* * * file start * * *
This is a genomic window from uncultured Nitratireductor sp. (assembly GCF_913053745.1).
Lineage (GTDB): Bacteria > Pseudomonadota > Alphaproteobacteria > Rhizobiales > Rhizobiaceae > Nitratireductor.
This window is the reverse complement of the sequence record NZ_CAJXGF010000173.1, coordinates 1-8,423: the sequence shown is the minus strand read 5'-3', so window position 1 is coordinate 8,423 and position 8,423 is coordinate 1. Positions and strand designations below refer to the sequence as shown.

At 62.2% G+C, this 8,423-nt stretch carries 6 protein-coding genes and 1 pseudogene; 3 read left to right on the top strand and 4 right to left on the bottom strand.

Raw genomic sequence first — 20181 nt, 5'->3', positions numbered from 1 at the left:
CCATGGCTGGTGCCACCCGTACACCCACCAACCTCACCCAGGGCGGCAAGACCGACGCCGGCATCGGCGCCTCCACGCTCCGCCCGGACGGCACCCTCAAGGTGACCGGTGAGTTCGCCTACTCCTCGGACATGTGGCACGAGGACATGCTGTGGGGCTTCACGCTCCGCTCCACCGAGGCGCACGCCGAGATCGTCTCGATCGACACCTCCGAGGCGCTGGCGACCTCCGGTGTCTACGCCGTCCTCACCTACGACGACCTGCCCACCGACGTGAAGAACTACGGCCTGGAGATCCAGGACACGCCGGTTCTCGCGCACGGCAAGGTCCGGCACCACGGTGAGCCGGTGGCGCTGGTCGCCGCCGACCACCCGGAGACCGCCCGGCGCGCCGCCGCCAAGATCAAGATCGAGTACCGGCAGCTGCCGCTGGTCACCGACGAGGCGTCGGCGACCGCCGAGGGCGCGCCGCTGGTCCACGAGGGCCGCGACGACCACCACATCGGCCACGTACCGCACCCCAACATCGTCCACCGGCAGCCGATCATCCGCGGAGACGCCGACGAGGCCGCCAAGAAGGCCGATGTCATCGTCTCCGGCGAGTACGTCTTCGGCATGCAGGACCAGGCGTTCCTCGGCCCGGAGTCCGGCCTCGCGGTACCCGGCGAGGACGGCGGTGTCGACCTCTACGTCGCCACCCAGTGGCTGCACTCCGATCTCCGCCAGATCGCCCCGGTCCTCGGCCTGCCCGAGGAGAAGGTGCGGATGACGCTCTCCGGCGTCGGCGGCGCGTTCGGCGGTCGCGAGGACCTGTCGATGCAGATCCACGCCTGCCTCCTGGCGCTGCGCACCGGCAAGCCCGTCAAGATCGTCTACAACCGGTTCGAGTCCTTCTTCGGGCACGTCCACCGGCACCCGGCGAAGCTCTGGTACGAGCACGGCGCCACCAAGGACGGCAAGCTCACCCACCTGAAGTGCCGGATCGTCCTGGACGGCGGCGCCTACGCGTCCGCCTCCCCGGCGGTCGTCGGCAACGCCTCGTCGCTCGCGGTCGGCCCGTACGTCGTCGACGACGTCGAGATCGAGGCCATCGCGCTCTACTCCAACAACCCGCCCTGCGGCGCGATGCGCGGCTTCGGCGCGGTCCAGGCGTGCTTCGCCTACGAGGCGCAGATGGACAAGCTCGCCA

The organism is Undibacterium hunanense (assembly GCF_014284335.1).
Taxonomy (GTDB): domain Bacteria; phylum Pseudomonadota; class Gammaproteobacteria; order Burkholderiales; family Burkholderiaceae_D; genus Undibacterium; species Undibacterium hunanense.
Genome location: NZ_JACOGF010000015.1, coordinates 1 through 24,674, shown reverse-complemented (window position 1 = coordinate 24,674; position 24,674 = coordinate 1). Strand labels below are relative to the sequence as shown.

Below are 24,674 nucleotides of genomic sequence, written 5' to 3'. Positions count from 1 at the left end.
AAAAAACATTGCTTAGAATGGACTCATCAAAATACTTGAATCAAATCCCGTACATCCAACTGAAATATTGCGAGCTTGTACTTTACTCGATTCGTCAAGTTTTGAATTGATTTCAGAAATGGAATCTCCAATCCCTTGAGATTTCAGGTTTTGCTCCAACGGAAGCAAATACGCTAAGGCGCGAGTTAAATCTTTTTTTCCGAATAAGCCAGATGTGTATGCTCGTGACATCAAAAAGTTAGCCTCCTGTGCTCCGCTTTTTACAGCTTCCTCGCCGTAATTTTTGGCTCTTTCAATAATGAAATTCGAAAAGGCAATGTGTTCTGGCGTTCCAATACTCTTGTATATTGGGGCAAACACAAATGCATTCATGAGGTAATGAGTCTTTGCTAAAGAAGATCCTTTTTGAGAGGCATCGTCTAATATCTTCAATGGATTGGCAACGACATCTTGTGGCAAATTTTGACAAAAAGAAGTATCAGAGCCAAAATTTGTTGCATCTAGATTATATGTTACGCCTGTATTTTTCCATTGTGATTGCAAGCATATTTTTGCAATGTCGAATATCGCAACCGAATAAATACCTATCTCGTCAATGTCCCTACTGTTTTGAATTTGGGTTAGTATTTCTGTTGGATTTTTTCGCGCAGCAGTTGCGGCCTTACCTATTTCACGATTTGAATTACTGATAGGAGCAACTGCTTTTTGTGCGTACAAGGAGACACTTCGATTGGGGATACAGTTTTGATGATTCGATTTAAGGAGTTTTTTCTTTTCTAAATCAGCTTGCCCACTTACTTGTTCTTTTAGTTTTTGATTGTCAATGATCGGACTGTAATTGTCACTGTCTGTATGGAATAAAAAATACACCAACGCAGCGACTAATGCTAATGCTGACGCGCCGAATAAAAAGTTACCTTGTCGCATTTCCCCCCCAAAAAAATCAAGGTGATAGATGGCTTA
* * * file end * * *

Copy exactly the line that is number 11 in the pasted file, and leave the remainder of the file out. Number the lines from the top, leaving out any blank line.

AAAAAACATTGCTTAGAATGGACTCATCAAAATACTTGAATCAAATCCCGTACATCCAACTGAAATATTGCGAGCTTGTACTTTACTCGATTCGTCAAGTTTTGAATTGATTTCAGAAATGGAATCTCCAATCCCTTGAGATTTCAGGTTTTGCTCCAACGGAAGCAAATACGCTAAGGCGCGAGTTAAATCTTTTTTTCCGAATAAGCCAGATGTGTATGCTCGTGACATCAAAAAGTTAGCCTCCTGTGCTCCGCTTTTTACAGCTTCCTCGCCGTAATTTTTGGCTCTTTCAATAATGAAATTCGAAAAGGCAATGTGTTCTGGCGTTCCAATACTCTTGTATATTGGGGCAAACACAAATGCATTCATGAGGTAATGAGTCTTTGCTAAAGAAGATCCTTTTTGAGAGGCATCGTCTAATATCTTCAATGGATTGGCAACGACATCTTGTGGCAAATTTTGACAAAAAGAAGTATCAGAGCCAAAATTTGTTGCATCTAGATTATATGTTACGCCTGTATTTTTCCATTGTGATTGCAAGCATATTTTTGCAATGTCGAATATCGCAACCGAATAAATACCTATCTCGTCAATGTCCCTACTGTTTTGAATTTGGGTTAGTATTTCTGTTGGATTTTTTCGCGCAGCAGTTGCGGCCTTACCTATTTCACGATTTGAATTACTGATAGGAGCAACTGCTTTTTGTGCGTACAAGGAGACACTTCGATTGGGGATACAGTTTTGATGATTCGATTTAAGGAGTTTTTTCTTTTCTAAATCAGCTTGCCCACTTACTTGTTCTTTTAGTTTTTGATTGTCAATGATCGGACTGTAATTGTCACTGTCTGTATGGAATAAAAAATACACCAACGCAGCGACTAATGCTAATGCTGACGCGCCGAATAAAAAGTTACCTTGTCGCATTTCCCCCCCAAAAAAATCAAGGTGATAGATGGCTTA